The secret cameras showed some of the agents explaining how to rig the bidding process by slipping in false bids. Others were willing to put the porperty on the market at a knockdown price to attract interest or give advice on tax fiddles or illegal letting.
Lars Kilander is chief executive of the trade association, Mäklarsamfundet, which represents 4,400 estate agents.
He was devastated by what Insider’s camerors captured.
“I’m saddened and disturbed,” he told TT.
Kilander said that the association had invested significant resources in informing its members, for example, that agents are now obliged to follow the money laundering act and report suspected tax dodging to the police.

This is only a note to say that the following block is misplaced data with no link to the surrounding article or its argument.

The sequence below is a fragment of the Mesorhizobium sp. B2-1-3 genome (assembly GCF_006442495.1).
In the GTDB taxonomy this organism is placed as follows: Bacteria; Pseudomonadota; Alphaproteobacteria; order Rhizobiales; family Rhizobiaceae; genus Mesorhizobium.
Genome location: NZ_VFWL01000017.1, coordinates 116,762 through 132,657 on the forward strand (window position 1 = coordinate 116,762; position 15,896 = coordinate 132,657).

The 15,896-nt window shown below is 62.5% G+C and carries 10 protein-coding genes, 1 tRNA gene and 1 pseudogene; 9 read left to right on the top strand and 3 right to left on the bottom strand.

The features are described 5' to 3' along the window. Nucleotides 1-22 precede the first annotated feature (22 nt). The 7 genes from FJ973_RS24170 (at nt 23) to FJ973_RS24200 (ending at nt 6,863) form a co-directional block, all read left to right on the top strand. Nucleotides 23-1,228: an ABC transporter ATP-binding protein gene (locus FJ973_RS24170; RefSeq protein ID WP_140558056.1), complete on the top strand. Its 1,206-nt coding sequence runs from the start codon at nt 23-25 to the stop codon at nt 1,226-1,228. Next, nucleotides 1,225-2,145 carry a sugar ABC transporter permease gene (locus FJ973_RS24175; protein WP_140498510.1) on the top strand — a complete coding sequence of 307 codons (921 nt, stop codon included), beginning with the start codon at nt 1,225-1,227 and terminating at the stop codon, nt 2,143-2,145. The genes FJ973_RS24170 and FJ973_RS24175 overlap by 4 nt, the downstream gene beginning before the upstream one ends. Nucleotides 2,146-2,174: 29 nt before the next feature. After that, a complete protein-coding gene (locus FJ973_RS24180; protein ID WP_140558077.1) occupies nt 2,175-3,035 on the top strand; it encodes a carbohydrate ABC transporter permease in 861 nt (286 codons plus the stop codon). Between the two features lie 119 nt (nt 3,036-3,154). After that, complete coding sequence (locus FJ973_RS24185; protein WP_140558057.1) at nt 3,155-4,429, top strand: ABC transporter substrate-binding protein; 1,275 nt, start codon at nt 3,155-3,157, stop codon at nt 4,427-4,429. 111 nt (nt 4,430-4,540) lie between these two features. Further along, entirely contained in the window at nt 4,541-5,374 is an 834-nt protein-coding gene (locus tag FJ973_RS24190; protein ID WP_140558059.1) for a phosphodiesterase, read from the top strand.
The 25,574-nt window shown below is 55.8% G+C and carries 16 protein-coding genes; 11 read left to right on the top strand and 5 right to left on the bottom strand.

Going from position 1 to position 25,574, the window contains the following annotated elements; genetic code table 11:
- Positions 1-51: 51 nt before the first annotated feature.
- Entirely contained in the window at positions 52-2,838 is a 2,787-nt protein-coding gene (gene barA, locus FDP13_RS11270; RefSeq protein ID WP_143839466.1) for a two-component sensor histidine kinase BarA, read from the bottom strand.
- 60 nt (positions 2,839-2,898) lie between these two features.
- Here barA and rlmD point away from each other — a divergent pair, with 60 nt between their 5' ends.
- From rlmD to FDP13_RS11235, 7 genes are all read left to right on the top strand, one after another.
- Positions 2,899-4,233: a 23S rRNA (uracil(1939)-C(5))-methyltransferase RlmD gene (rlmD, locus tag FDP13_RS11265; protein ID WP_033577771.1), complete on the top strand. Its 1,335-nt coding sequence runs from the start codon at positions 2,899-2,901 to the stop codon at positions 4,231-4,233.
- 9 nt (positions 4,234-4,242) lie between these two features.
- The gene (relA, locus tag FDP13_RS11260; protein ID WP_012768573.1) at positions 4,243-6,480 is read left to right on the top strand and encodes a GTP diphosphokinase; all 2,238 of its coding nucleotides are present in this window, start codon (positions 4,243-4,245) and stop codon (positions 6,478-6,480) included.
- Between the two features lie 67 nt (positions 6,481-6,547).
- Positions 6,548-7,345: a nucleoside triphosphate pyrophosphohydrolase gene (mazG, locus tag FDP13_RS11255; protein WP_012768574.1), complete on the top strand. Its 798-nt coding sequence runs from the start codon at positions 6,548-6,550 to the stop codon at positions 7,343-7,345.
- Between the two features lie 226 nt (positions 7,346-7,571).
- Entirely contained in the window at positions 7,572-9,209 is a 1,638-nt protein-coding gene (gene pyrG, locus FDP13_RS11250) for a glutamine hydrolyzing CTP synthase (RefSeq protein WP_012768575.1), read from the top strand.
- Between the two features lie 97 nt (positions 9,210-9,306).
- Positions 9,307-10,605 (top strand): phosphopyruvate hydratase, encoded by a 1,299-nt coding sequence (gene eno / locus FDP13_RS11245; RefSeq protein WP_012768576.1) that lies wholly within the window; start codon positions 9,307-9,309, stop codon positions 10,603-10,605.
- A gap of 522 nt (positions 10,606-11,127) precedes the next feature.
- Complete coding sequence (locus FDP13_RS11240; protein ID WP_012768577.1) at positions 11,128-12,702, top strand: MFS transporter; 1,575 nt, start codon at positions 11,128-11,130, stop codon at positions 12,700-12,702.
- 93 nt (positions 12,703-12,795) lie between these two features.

“This has been part of our information campaigns and training programmes for several years,” he said.
Last December, a government review was appointed to scrutinise and modernise the Estate Agents Act. Part of the remit of head of the review, Ylva Norling Jönsson, is to define good practice for the profession.
“Part of good practice is how the bidding process is organised and how individual properties are marketed,” she said.
Lars Kilander is part of the review group in his capacity as industry expert. He told TT that the review board were considering making it a requirement to present information about the market value in a property’s description. But establishing a market value is a problem.
“One suggestion is to present three reference properties – similar properties in similar locations – and give their selling prices.”
The review is due to report its findings by 31 August 2007.